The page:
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Discipline

Meter: 8.8.8.8 Appears in 133 hymnals First Line: My hope, my all, my Saviour thou Used With Tune: EVENING HYMN
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Morning mercies, daily discipline

Author: John Keble Meter: 8.8.8.8 Appears in 324 hymnals First Line: New every morning is the love Topics: Discipline Scripture: 1 John 1:1

Discipline

Author: George Herbert, 1593-1633 Appears in 18 hymnals First Line: Throw away thy rod Used With Tune: THE GENTLE PATH

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GRAFTON

Meter: 8.7.8.7.8.7 Appears in 27 hymnals Tune Sources: From Chants Ordinaires de l'office divin, 1881 harm. from The English Hymnal, 1906 Tune Key: E Flat Major Incipit: 12313 23453 55443 Used With Text: When Our Confidence Is Shaken
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IN GOTTES NAMEN FAHREN WIR

Meter: 8.8.8.7.4 Appears in 5 hymnals Tune Sources: German Melody, 13th century, alt. Tune Key: C Major Incipit: 55555 56717 2215 Used With Text: The Ten Commandments Are the Law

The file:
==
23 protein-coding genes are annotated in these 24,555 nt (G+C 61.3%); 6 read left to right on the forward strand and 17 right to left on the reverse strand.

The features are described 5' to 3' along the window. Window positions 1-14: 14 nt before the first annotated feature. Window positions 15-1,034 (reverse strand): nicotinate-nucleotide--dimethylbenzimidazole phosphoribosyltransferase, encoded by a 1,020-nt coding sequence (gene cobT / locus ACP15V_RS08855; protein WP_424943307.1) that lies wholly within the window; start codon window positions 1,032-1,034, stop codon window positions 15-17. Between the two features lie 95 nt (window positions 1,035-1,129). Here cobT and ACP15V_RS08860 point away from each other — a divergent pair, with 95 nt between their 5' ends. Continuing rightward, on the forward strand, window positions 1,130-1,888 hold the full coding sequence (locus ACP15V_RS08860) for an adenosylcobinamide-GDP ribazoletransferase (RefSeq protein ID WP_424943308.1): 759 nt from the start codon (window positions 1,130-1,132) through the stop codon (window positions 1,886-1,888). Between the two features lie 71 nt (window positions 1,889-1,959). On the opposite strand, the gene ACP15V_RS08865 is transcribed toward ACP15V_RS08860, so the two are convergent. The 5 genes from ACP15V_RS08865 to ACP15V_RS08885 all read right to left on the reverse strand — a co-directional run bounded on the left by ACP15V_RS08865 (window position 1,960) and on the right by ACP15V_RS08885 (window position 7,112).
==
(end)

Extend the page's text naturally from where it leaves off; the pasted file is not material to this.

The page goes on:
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EVENING HYMN

Meter: 8.8.8.8 Appears in 245 hymnals Tune Key: G Major Incipit: 51111 223 Used With Text: Discipline

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Published text-tune combinations (hymns) from specific hymnals
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When discipline, with piercing eye

Hymnal: The Mother's Hymn Book. (Third stereotyped ed. Rev. and enl.) #56 (1859)
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When discipline, with temper mild

Hymnal: The Mother's Hymn Book. (Third stereotyped ed. Rev. and enl.) #57 (1859)
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Morning mercies, daily discipline

Author: John Keble Hymnal: Hymnal of the Methodist Episcopal Church #103 (1891) Meter: 8.8.8.8 First Line: New every morning is the love Topics: Discipline Scripture: 1 John 1:1

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Authors, composers, editors, etc.

Lowell Mason